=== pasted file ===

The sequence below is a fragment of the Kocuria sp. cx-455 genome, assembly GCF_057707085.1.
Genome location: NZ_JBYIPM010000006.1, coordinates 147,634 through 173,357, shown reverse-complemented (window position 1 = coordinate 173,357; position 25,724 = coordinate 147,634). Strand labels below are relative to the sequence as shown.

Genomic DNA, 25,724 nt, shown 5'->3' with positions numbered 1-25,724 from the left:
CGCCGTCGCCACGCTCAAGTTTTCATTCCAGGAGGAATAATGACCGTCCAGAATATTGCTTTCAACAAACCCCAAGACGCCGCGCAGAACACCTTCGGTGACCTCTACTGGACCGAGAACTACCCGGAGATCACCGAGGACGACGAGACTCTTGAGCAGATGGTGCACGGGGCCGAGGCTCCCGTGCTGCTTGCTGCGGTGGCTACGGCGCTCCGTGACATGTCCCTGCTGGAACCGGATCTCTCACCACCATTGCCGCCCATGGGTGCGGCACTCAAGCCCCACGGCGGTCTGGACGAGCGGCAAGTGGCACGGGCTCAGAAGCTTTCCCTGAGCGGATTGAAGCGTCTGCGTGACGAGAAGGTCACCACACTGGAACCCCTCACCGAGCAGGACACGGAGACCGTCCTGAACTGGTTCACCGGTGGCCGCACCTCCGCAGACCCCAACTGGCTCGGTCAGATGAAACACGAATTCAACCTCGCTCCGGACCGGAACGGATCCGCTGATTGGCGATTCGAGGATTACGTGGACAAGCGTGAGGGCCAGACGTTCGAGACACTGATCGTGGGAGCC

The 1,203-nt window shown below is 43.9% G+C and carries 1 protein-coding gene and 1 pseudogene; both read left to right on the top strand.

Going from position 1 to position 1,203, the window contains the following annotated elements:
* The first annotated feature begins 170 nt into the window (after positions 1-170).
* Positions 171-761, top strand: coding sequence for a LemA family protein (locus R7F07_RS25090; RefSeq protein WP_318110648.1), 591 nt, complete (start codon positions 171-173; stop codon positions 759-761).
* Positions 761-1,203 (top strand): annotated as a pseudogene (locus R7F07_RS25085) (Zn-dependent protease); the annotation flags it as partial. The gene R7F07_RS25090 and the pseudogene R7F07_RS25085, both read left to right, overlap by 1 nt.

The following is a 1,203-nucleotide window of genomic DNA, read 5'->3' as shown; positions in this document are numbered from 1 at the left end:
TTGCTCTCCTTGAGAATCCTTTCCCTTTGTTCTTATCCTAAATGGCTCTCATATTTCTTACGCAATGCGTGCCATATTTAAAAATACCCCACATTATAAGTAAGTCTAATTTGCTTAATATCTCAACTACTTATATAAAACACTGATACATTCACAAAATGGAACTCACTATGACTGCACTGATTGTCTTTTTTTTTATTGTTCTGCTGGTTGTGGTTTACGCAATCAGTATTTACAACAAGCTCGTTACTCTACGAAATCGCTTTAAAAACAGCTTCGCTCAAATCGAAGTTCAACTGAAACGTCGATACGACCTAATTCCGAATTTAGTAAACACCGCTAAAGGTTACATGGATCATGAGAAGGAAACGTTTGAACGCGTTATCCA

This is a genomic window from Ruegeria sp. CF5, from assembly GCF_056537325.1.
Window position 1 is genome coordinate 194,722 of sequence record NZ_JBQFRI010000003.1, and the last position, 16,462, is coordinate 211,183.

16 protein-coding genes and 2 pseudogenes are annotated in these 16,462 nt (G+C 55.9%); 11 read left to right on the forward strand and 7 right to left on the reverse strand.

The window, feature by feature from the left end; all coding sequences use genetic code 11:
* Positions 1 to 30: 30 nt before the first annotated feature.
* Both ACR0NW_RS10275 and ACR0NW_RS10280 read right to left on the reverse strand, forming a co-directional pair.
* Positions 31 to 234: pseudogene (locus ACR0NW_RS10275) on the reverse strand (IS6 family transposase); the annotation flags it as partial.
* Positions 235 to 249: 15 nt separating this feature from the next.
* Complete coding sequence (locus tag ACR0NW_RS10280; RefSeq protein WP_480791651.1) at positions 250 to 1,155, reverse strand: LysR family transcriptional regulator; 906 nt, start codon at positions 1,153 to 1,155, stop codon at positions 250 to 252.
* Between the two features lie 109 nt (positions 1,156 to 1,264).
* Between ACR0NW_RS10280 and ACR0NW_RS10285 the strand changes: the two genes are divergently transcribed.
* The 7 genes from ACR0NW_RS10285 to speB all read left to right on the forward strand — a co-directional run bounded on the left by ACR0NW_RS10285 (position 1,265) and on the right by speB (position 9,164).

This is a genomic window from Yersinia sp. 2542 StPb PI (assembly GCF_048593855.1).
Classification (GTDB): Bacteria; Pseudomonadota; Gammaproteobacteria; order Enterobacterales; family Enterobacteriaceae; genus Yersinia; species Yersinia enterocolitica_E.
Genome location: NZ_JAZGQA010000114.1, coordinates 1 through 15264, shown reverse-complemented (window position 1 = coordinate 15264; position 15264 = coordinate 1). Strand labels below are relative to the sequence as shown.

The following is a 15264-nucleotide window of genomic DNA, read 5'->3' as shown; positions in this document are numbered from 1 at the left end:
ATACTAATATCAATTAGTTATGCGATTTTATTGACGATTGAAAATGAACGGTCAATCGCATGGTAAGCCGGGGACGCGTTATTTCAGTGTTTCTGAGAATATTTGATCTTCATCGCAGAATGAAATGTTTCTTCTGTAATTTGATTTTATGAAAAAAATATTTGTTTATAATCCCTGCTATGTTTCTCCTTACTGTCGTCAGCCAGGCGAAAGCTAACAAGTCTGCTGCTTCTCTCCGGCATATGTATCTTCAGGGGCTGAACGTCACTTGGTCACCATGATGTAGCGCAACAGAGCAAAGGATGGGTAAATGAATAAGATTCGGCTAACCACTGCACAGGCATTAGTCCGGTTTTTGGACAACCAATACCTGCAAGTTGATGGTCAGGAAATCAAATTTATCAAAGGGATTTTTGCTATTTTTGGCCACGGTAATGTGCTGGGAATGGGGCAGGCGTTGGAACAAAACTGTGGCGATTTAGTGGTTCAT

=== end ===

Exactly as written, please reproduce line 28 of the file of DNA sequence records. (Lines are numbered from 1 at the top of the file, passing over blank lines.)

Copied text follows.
ATACTAATATCAATTAGTTATGCGATTTTATTGACGATTGAAAATGAACGGTCAATCGCATGGTAAGCCGGGGACGCGTTATTTCAGTGTTTCTGAGAATATTTGATCTTCATCGCAGAATGAAATGTTTCTTCTGTAATTTGATTTTATGAAAAAAATATTTGTTTATAATCCCTGCTATGTTTCTCCTTACTGTCGTCAGCCAGGCGAAAGCTAACAAGTCTGCTGCTTCTCTCCGGCATATGTATCTTCAGGGGCTGAACGTCACTTGGTCACCATGATGTAGCGCAACAGAGCAAAGGATGGGTAAATGAATAAGATTCGGCTAACCACTGCACAGGCATTAGTCCGGTTTTTGGACAACCAATACCTGCAAGTTGATGGTCAGGAAATCAAATTTATCAAAGGGATTTTTGCTATTTTTGGCCACGGTAATGTGCTGGGAATGGGGCAGGCGTTGGAACAAAACTGTGGCGATTTAGTGGTTCAT